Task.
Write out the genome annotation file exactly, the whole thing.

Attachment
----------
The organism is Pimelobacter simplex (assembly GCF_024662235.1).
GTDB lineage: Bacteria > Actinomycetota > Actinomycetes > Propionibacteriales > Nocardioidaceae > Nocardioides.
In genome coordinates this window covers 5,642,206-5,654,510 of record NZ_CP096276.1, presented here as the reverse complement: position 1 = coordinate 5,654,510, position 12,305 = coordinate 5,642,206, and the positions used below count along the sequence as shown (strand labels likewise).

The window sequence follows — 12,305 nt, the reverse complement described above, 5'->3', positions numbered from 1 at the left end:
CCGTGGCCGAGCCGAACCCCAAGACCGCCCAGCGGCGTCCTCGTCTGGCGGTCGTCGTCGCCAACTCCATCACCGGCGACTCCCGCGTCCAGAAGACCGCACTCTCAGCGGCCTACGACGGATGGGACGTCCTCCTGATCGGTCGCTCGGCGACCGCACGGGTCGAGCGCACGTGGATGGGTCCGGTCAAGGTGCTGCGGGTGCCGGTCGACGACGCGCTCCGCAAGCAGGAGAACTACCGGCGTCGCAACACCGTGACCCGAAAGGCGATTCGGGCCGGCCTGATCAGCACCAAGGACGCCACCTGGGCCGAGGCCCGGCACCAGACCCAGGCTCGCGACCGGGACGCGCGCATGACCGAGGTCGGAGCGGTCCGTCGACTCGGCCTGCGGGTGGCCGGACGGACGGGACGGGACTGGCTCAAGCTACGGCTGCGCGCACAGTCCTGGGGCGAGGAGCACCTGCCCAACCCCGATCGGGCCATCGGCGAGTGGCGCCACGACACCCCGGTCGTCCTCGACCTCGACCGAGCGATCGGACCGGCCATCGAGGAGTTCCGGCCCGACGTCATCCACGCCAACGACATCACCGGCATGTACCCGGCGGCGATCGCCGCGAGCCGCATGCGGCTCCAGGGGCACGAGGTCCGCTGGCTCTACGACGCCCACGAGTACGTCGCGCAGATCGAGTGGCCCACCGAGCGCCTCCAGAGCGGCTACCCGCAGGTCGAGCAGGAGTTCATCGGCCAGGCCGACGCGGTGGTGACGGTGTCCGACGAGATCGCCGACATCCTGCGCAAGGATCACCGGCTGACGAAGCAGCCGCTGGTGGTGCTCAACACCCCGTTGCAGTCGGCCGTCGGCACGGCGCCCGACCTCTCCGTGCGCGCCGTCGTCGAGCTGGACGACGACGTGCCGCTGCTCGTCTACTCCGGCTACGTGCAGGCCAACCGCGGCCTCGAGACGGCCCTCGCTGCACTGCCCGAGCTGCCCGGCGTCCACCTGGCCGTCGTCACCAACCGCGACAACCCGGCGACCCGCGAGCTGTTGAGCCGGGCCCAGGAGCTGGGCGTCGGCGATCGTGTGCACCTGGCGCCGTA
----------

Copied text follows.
The organism is Pimelobacter simplex (assembly GCF_024662235.1).
GTDB lineage: Bacteria > Actinomycetota > Actinomycetes > Propionibacteriales > Nocardioidaceae > Nocardioides.
In genome coordinates this window covers 5,642,206-5,654,510 of record NZ_CP096276.1, presented here as the reverse complement: position 1 = coordinate 5,654,510, position 12,305 = coordinate 5,642,206, and the positions used below count along the sequence as shown (strand labels likewise).

The window sequence follows — 12,305 nt, the reverse complement described above, 5'->3', positions numbered from 1 at the left end:
CCGTGGCCGAGCCGAACCCCAAGACCGCCCAGCGGCGTCCTCGTCTGGCGGTCGTCGTCGCCAACTCCATCACCGGCGACTCCCGCGTCCAGAAGACCGCACTCTCAGCGGCCTACGACGGATGGGACGTCCTCCTGATCGGTCGCTCGGCGACCGCACGGGTCGAGCGCACGTGGATGGGTCCGGTCAAGGTGCTGCGGGTGCCGGTCGACGACGCGCTCCGCAAGCAGGAGAACTACCGGCGTCGCAACACCGTGACCCGAAAGGCGATTCGGGCCGGCCTGATCAGCACCAAGGACGCCACCTGGGCCGAGGCCCGGCACCAGACCCAGGCTCGCGACCGGGACGCGCGCATGACCGAGGTCGGAGCGGTCCGTCGACTCGGCCTGCGGGTGGCCGGACGGACGGGACGGGACTGGCTCAAGCTACGGCTGCGCGCACAGTCCTGGGGCGAGGAGCACCTGCCCAACCCCGATCGGGCCATCGGCGAGTGGCGCCACGACACCCCGGTCGTCCTCGACCTCGACCGAGCGATCGGACCGGCCATCGAGGAGTTCCGGCCCGACGTCATCCACGCCAACGACATCACCGGCATGTACCCGGCGGCGATCGCCGCGAGCCGCATGCGGCTCCAGGGGCACGAGGTCCGCTGGCTCTACGACGCCCACGAGTACGTCGCGCAGATCGAGTGGCCCACCGAGCGCCTCCAGAGCGGCTACCCGCAGGTCGAGCAGGAGTTCATCGGCCAGGCCGACGCGGTGGTGACGGTGTCCGACGAGATCGCCGACATCCTGCGCAAGGATCACCGGCTGACGAAGCAGCCGCTGGTGGTGCTCAACACCCCGTTGCAGTCGGCCGTCGGCACGGCGCCCGACCTCTCCGTGCGCGCCGTCGTCGAGCTGGACGACGACGTGCCGCTGCTCGTCTACTCCGGCTACGTGCAGGCCAACCGCGGCCTCGAGACGGCCCTCGCTGCACTGCCCGAGCTGCCCGGCGTCCACCTGGCCGTCGTCACCAACCGCGACAACCCGGCGACCCGCGAGCTGTTGAGCCGGGCCCAGGAGCTGGGCGTCGGCGATCGTGTGCACCTGGCGCCGTA